What are the current medical therapies available for COVID-19 infection?
Randomized placebo-controlled trials have shown that remdsesivir has enhanced the recovery of hospitalized patients.1,2 Another randomized clinical trial demonstrated that a single dose of bamlanivimab (monoclonal antibody) reduced the viral load in outpatients.2 A large randomized controlled trial showed a mortality benefit with dexamethasone in hospitalized patients requiring oxygen.2 A combination of medical treatments is considered the most effective therapy for patients with COVID-19.
What are the potential treatments for refractory hypoxemia in patients with COVID-19 acute respiratory distress syndrome (ARDS)?
Prone positioning should be considered in patients with PaO2:FiO2 <150 mm Hg during respiration and FiO2 of 0.6 despite an appropriate PEEP. However, prone positioning requires equipment and training that may not be available at some medical centers. Inhaled pulmonary vasodilators such as inhaled nitric oxide can also improve oxygenation in refractory respiratory failure. ECMO can also be considered as an alternative rescue therapy for refractory respiratory failure; however, ECMO is associated with an increased risk of bleeding and requires extensive resources and trained staff.1
What are the ventilatory management strategies in patients with COVID-19 who are intubated?
Autopsies performed on patients with severe COVID-19 have revealed the presence of diffuse alveolar damage, which is a hallmark of ARDS. Essential ventilatory management should focus on avoiding further ventilator-induced lung injury. The main goals are reducing alveolar overdistension, hyperoxia, and cyclical alveolar collapse. Lung-protective ventilation is used by setting the ventilator for tidal volume at 6 mL/kg of predicted body weight. To prevent alveolar overdistention, the plateau pressure should not exceed 30 cm H2O. PEEP prevents alveolar collapse and facilitates the recruitment of unstable lung regions.2
What are the proposed criteria for the selection of patients with severe COVID-19 for lung transplant?
The general criteria are age younger than 65 to 70 years, preference for single organ failure, no malignancy, no substance misuse, and postoperative social support. Other criteria include healthy neurocognitive status, general condition (if the patient is participating in physical therapy while hospitalized), and evidence of irreversible lung damage.1
How long after the onset of ARDS secondary to COVID-19 should lung transplant be considered?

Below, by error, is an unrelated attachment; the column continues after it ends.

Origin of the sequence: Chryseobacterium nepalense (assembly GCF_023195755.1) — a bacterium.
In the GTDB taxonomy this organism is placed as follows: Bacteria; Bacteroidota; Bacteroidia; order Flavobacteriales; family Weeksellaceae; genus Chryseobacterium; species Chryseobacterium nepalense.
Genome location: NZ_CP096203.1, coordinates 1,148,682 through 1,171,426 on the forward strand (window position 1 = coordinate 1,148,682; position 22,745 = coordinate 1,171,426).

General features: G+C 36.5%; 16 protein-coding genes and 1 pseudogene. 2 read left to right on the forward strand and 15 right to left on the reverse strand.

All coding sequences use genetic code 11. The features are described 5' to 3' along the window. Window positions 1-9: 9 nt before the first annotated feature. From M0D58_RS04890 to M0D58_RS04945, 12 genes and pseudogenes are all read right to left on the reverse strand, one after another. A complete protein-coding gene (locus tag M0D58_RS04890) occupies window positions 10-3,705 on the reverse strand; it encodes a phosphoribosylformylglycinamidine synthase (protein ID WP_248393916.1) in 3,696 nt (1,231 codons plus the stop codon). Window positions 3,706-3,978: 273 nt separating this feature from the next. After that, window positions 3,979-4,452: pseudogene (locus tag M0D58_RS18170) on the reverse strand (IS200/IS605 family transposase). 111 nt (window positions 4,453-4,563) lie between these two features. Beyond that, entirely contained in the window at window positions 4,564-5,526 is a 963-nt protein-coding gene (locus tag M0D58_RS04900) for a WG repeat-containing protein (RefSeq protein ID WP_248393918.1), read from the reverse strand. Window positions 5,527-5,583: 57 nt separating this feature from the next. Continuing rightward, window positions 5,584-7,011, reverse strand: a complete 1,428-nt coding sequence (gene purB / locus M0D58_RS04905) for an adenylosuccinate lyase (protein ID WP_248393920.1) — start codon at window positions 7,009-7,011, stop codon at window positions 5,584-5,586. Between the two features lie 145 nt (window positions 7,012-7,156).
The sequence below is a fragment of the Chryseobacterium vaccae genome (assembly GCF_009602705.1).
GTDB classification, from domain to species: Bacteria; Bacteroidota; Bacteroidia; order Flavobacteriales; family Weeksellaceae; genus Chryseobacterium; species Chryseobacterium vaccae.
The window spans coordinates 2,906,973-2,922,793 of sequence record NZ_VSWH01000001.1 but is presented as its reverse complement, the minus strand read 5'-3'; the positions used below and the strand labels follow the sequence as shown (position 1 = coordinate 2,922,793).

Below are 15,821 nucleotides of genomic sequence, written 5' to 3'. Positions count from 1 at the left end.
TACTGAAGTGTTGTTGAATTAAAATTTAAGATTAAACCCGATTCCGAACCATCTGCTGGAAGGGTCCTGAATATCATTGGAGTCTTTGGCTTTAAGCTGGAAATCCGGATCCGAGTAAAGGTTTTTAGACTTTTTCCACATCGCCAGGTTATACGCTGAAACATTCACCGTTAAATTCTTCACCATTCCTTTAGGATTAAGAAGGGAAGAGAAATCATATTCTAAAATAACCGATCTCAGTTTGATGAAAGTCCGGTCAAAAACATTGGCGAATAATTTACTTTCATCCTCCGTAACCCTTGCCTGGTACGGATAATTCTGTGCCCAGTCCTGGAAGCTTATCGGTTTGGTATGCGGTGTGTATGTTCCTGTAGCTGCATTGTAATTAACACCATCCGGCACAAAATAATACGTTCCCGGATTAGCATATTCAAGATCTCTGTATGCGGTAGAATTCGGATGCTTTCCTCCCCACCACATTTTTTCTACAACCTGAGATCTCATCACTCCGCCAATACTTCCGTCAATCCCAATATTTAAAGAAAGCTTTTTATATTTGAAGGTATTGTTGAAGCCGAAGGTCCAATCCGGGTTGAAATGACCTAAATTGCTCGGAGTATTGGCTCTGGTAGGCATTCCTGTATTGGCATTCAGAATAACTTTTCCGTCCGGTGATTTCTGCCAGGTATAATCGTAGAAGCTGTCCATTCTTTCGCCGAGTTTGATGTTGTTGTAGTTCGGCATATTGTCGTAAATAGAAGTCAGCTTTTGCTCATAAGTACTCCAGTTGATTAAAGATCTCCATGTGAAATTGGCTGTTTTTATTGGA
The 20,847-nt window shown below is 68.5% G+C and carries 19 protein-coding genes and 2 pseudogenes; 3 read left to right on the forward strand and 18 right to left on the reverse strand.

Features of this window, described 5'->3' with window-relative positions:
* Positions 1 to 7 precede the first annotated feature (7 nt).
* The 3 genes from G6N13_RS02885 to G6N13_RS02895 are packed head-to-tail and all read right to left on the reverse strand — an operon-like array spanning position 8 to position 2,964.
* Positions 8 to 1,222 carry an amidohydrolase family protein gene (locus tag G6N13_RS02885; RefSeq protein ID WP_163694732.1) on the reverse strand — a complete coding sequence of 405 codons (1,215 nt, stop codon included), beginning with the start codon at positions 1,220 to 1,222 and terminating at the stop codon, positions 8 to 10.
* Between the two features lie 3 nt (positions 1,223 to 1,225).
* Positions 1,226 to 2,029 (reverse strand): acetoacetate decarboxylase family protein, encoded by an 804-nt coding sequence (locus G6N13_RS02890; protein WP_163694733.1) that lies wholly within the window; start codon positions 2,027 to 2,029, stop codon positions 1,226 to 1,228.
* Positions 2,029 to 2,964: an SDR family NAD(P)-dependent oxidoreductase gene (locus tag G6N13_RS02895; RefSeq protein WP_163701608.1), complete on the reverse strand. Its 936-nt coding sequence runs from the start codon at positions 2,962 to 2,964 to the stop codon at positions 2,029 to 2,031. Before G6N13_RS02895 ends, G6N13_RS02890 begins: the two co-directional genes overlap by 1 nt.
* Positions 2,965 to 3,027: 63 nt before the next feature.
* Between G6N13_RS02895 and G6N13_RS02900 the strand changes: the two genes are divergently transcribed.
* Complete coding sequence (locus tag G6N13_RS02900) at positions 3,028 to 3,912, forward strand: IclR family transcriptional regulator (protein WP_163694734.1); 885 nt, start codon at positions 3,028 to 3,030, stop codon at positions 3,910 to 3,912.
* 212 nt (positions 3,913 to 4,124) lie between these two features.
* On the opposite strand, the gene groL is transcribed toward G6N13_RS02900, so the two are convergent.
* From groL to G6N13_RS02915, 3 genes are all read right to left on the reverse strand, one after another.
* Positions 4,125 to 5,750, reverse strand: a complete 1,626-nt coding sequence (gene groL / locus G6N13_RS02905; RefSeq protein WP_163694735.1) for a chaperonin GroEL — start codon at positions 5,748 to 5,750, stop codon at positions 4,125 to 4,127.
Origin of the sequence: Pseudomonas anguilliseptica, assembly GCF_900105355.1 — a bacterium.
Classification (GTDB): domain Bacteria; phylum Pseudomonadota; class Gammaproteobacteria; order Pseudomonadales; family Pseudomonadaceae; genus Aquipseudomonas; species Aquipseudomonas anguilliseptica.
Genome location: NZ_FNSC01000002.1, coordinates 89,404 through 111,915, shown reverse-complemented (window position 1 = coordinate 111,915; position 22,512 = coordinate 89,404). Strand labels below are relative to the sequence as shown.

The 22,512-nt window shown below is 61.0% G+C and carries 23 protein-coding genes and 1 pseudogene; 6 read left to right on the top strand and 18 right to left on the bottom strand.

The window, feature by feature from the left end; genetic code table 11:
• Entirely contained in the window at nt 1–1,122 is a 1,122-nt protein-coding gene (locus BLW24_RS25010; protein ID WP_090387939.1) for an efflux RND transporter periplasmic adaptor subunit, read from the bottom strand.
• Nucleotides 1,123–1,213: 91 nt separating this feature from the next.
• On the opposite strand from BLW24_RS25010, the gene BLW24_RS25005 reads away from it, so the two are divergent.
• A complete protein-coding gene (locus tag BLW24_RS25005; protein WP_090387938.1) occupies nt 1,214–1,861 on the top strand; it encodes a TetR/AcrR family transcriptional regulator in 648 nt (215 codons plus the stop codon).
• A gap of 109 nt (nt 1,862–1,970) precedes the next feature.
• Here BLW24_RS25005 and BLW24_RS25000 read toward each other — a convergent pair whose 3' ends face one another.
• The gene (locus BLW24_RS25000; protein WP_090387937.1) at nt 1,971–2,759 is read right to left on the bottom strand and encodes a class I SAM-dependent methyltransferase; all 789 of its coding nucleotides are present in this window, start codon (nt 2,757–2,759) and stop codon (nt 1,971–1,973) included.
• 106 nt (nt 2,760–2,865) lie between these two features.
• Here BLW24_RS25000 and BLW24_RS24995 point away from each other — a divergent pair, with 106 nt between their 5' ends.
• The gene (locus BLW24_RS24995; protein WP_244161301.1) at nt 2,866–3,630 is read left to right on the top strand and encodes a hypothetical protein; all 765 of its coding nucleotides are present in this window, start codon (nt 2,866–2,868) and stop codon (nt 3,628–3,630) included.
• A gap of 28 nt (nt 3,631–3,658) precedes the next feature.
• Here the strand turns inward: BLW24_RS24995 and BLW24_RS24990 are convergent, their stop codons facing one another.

The exact time needed to determine irreversibility is not clear, but the recommendation is to wait approximately 6 weeks after ARDS onset. Ideally, when lung recovery is deemed unlikely after ARDS onset, lung transplant should be considered. Exceptions to these criteria include severe pulmonary complications such as severe pulmonary hypertension with concomitant right ventricular failure, refractory nosocomial pneumonias, or recurrent pneumothoraces that cannot be medically managed with or without ECMO.1
What are some of the concerns regarding ongoing infection at the time of transplant and reinfection of the allograft?
The risk of reinfection should be carefully reviewed as part of the pretransplant evaluation workup. Studies suggest that it is rare to detect replicating virus more than 10 days after infection with SARS-CoV-2 even though the PCR result may remain positive for weeks after infectivity. In cases where the PCR remains positive for extended durations, high-cycle thresholds are seen (Ct >24), but infectivity is usually not evident.1
What are some considerations regarding deep sedation and neuromuscular blockade effects on post-transplant outcomes?
As soon as 2 to 3 days after the start of mechanical ventilation, the diaphragm can lose approximately 50% of its fibers. This can have a significant impact on post-transplant recovery. As a result, weaning of sedation and participation in physical therapy should be highly encouraged.1 In addition, if patients can be weaned from sedation, they can actively participate in discussions regarding the direction of their care and therapeutic goals.
Why are patients with COVID-19 more prone to bleeding during their hospital stay?
ARDS is associated with a significantly increased bleeding risk. In addition, prolonged ECMO can lead to platelet dysfunction in a significant portion of patients. Pleural adhesions and the fragile tissue of these patients increase the risk of intraoperative bleeding.2
What is the approach for placing a subclavian central venous catheter using anatomic landmarks?
Starting 2 cm lateral and 2 cm caudal to the bend of the clavicle, a needle is inserted through the skin at a 30° angle toward the sternal notch. We recommend placing a finger of the nondominant hand in the sternal notch to help find the landmark. Once the needle is under the skin, the needle and syringe are lowered to run parallel to but beneath the clavicle. Access to the vein typically happens just beneath the clavicle, but it may be several centimeters under the skin.3 Medical professionals should be alert to possible complications such as pneumothorax, vascular injury leading to hemothorax, and other inadvertent injury to the adjacent thoracic structures.
How frequent are complications associated with central venous catheter placement?